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Publication numberUS5361102 A
Publication typeGrant
Application numberUS 07/754,895
Publication dateNov 1, 1994
Filing dateSep 4, 1991
Priority dateSep 4, 1991
Fee statusPaid
Also published asDE4226845A1, DE4226845C2, US5341177
Publication number07754895, 754895, US 5361102 A, US 5361102A, US-A-5361102, US5361102 A, US5361102A
InventorsSumit Roy, Chandrakant B. Patel, Jian Yang
Original AssigneeSamsung Electronics Co., Ltd.
Export CitationBiBTeX, EndNote, RefMan
External Links: USPTO, USPTO Assignment, Espacenet
System to cancel ghosts in NTSC television transmission
US 5361102 A
Abstract
A new technique for channel characterization for Advanced Compatible TV (ACTV) broadcasting systems is hereby proposed that conforms to the current practice of transmitting a ghost cancellation reference (GCR) signal during the vertical blanking interval (VBI). A copy of the GCR signal is stored at the receiver, and is used to extract the effective ghost channel parameters via digital signal processing techniques. A pair of equi-length, binary () sequences is said to be complementary if the sum of the linear autocorrelation functions of the sequences is identically zero for all shifts other than zero, and provides a high correlation gain at zero shift. Such sequences can be sequentially transmitted on the allotted VBI line in the appropriate fields, along with pairwise constant signals in the corresponding fields of a basic eighth field sequence. To conform to the positivity constraint of the transmitted signal for NTSC compatible systems, each complementary sequence is transmitted on a pedestal. At the receiver, the effect of the common constant signals are first removed by subtraction and the resultant signals are correlated with each of the two complementary sequences. The output of the correlators are added to directly yield estimates of the channel coefficients.
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Claims(6)
We claim:
1. A ghost cancelling reference signal transmission and reception system, comprising:
source means for providing complementary sequence ghost cancelling reference signals each based from a respective one of a pair of equi-length digital sequences, the respective linear autocorrelation functions of which pair of equi-length digital sequences for all shifts except a specified one combine to zero;
means for providing broadcast signals by superposing said ghost cancelling reference signals upon television signals for transmission within vertical blanking intervals of said television signals;
means for receiving said broadcast signals via at least a principal path, each additional path of reception being a multipath, and detecting said broadcast signals to recover detected television signals comprising said television signals with superposed ghost cancelling reference signals and a ghost thereof for each said multipath;
means for separating each of said recovered complementary sequence ghost cancelling reference signals from said detected television signals;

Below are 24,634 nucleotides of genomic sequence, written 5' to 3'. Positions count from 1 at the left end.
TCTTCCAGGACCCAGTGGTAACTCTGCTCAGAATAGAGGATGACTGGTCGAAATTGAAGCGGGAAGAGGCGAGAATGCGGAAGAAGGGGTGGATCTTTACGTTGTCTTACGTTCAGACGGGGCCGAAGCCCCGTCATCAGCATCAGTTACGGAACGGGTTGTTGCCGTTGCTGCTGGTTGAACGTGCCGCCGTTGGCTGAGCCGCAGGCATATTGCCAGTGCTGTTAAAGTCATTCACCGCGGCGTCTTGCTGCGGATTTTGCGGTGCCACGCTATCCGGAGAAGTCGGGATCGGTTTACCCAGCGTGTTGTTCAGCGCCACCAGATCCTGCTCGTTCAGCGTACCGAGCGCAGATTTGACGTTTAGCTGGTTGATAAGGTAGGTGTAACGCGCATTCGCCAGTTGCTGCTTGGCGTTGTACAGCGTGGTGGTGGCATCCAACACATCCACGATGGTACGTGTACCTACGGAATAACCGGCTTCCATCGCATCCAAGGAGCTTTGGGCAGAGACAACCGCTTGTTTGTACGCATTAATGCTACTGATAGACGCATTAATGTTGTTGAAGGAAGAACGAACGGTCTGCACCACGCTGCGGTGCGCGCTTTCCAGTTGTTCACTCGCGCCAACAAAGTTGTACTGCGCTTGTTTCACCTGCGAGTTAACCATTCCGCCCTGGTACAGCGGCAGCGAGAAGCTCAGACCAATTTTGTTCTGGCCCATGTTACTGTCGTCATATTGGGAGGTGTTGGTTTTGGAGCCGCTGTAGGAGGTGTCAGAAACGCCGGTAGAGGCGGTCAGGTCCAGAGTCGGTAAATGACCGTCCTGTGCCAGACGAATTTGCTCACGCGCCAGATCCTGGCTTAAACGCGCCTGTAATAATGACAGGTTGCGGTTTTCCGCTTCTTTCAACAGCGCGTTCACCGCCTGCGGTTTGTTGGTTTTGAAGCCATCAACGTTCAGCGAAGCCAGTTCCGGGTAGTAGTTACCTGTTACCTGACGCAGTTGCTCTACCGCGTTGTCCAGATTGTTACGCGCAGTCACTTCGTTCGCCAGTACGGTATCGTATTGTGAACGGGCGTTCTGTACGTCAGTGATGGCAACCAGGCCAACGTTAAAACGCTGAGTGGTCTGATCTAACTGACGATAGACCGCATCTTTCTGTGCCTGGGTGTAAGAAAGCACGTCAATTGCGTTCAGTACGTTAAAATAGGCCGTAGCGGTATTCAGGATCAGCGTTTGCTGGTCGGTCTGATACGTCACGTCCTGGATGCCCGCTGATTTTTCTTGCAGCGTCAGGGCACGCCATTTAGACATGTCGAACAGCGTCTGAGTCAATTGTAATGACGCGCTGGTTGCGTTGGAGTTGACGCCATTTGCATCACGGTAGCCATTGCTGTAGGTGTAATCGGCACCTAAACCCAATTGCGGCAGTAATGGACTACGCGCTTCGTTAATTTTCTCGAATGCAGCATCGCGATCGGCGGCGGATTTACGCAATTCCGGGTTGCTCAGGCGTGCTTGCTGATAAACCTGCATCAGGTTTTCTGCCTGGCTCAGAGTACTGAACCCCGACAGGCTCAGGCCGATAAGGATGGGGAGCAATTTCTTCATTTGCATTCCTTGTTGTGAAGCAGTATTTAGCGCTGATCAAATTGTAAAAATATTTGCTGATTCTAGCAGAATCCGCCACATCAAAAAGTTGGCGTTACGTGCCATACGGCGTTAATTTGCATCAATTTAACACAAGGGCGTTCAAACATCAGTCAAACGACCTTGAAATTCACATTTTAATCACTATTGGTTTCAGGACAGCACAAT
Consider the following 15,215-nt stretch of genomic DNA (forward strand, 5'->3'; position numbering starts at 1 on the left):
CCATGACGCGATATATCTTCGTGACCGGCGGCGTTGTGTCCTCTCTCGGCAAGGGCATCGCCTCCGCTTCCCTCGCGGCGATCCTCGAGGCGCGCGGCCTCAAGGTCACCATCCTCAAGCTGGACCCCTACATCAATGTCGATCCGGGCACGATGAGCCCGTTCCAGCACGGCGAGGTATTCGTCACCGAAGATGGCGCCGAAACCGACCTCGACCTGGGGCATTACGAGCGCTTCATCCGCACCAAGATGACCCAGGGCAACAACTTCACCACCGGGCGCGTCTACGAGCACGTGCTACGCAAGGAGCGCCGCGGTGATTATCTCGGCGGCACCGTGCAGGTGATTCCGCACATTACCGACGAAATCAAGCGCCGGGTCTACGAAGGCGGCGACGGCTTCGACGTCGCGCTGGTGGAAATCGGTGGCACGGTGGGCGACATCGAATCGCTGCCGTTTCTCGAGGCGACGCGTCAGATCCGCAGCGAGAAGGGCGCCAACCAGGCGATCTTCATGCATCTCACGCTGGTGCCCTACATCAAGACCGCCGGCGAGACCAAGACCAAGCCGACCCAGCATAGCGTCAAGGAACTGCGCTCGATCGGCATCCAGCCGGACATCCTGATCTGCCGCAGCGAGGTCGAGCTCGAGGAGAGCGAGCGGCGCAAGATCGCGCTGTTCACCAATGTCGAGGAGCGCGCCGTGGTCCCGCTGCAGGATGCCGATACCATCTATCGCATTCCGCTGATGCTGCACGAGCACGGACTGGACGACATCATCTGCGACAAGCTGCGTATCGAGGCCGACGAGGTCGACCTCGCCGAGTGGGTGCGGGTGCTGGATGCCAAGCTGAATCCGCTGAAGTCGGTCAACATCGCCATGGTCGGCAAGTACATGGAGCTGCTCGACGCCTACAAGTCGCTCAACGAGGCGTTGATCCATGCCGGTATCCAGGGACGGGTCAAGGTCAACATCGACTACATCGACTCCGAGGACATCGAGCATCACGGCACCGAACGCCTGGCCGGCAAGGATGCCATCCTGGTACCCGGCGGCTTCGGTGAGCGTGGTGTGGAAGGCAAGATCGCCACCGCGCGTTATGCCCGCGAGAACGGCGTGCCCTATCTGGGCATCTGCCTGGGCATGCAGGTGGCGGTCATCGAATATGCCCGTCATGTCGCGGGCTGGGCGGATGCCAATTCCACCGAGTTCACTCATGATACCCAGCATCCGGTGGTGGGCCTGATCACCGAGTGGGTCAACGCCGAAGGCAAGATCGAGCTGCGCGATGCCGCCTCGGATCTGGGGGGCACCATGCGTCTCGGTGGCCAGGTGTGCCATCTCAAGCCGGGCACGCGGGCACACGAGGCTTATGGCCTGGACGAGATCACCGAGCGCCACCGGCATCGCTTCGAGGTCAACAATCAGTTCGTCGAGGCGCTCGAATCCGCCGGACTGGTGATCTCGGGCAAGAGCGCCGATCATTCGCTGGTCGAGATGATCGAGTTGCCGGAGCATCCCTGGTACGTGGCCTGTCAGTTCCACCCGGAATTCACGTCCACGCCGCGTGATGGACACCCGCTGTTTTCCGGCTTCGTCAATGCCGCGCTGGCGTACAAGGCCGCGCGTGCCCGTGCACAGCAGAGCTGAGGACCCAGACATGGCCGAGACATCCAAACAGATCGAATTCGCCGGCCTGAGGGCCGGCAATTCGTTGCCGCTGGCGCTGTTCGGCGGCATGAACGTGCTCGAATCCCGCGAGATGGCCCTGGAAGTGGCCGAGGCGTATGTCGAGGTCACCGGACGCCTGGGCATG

adaptive filter means for attenuating ghost images within said detected television signals;
means for generating channel characterizations by correlating said recovered complementary sequence ghost cancelling reference signals as accompanied by ghosts thereof for each said multipath with waveforms of corresponding ghost-free complementary sequence ghost cancelling reference signals; and
means for configuring said adaptive filter means in dependence upon said channel characterizations.
2. The system of claim 1 wherein said source means is of a type for providing complementary sequences of ghost cancelling reference signals with the sum of all linear auto-correlation functions of said complementary sequences being identically zero for all shifts other than zero.
3. The system of claim 1 wherein said equi-length digital sequences each consist of the same number of samples, each sample having one of two prescribed values.
4. In a television transmitter, the improvement comprising:
source means for providing complementary sequence ghost cancelling reference signals each based from a respective one of a pair of equi-length digital sequences, the respective linear autocorrelation functions of which pair of equi-length digital sequences for all shifts except a specified one combine to zero; and
means for superposing said ghost cancelling reference signals each upon a respective selected scan line as cyclically occurs in vertical blanking intervals of television signals to be transmitted.
5. The improvement of claim 4 wherein said source means is of a type for providing complementary sequences of ghost cancelling reference signals with the sum of all linear auto-correlation functions of said complementary sequences being identically zero for all shifts other than zero.
6. The improvement of claim 4 wherein said equi-length digital sequences each consist of the same number of samples, each sample having one of two prescribed values.